Shoot the Piano Player (Tirez sur le pianiste) is a 1960 French gangster film directed by François Truffaut, based on the novel Down There by David Goodis.
The film focuses on Charlie Kohler, formerly a famous pianist named Edouard Saroyan (Charles Aznavour), who now makes his living playing piano in a bar. His normal routine is interrupted by the arrival of his brother, who is being chased by two gangsters. All the while Charlie is falling in love with Lena, a waitress who works at the same bar as him.
- Broken Ace: After his wife's suicide Charlie went from being a renowned pianist to working in a bar.
- Child Prodigy: His brothers state that Charlie was this.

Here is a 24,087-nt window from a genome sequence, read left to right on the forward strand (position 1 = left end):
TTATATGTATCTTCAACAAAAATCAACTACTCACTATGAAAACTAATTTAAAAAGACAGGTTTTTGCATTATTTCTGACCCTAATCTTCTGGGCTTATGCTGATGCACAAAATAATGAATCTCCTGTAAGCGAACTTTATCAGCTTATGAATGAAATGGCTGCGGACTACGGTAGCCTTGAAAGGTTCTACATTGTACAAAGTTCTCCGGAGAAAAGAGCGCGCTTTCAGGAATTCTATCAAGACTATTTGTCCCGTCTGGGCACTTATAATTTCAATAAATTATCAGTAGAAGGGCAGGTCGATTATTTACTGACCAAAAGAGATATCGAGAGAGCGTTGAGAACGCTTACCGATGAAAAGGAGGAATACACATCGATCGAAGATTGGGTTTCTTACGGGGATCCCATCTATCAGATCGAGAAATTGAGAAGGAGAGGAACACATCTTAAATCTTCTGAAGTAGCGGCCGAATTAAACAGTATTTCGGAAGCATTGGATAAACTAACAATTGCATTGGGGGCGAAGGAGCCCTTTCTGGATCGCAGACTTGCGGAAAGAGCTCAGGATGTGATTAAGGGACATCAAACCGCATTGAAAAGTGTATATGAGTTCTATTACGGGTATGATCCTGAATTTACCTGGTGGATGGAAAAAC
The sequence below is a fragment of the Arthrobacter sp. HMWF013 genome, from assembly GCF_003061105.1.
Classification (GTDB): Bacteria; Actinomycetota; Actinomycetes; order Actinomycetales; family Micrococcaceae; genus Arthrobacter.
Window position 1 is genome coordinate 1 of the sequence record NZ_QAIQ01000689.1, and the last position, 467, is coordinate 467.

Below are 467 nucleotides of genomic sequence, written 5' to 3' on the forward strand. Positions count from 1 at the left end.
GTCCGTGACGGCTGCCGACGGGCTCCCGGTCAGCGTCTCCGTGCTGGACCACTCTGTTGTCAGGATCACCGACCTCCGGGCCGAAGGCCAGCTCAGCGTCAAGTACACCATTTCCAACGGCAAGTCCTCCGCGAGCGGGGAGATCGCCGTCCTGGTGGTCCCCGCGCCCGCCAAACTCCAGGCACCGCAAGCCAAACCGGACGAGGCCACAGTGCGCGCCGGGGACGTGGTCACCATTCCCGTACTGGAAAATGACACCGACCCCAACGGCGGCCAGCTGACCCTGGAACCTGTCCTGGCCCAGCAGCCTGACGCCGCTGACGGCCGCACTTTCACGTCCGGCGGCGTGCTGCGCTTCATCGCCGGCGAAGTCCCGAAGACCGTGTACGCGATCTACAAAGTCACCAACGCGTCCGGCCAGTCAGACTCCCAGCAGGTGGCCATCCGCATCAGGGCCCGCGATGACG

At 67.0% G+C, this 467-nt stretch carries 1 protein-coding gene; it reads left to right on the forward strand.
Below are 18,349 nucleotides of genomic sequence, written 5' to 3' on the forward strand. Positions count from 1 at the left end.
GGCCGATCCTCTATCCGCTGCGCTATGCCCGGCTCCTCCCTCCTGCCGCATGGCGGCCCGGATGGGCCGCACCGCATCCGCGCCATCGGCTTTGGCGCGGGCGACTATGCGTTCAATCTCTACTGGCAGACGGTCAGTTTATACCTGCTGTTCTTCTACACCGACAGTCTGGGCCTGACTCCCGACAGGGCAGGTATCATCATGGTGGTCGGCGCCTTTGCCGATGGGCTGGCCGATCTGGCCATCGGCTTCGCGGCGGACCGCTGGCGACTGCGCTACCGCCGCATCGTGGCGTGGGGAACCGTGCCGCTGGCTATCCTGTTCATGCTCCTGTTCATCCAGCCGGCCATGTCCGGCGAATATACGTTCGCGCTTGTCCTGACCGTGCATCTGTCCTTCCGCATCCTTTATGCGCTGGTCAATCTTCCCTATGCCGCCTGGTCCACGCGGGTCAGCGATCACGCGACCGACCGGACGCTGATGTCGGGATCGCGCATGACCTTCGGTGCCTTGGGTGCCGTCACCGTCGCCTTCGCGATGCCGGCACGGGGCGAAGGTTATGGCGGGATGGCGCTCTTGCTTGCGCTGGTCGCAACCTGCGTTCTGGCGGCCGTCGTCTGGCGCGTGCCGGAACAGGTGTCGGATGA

- Driven to Suicide: Charlie's wife's suicide is the reason that Charlie changed his name and started working in a bar.
- Establishing Series Moment: The film demonstrates its use of Mood Whiplash by starting with a man running to escape people chasing him, accidentally running into a lamp post, and then starting a conversation about marriage with the man who helps him up.
- Genre Roulette: The film is famous for combining the genres of crime, romance, and comedy.
- Homage: After making The 400 Blows, which he felt reflected his interest in European movies, Truffaut deliberately set out to make a film that reflected his interest in American movies.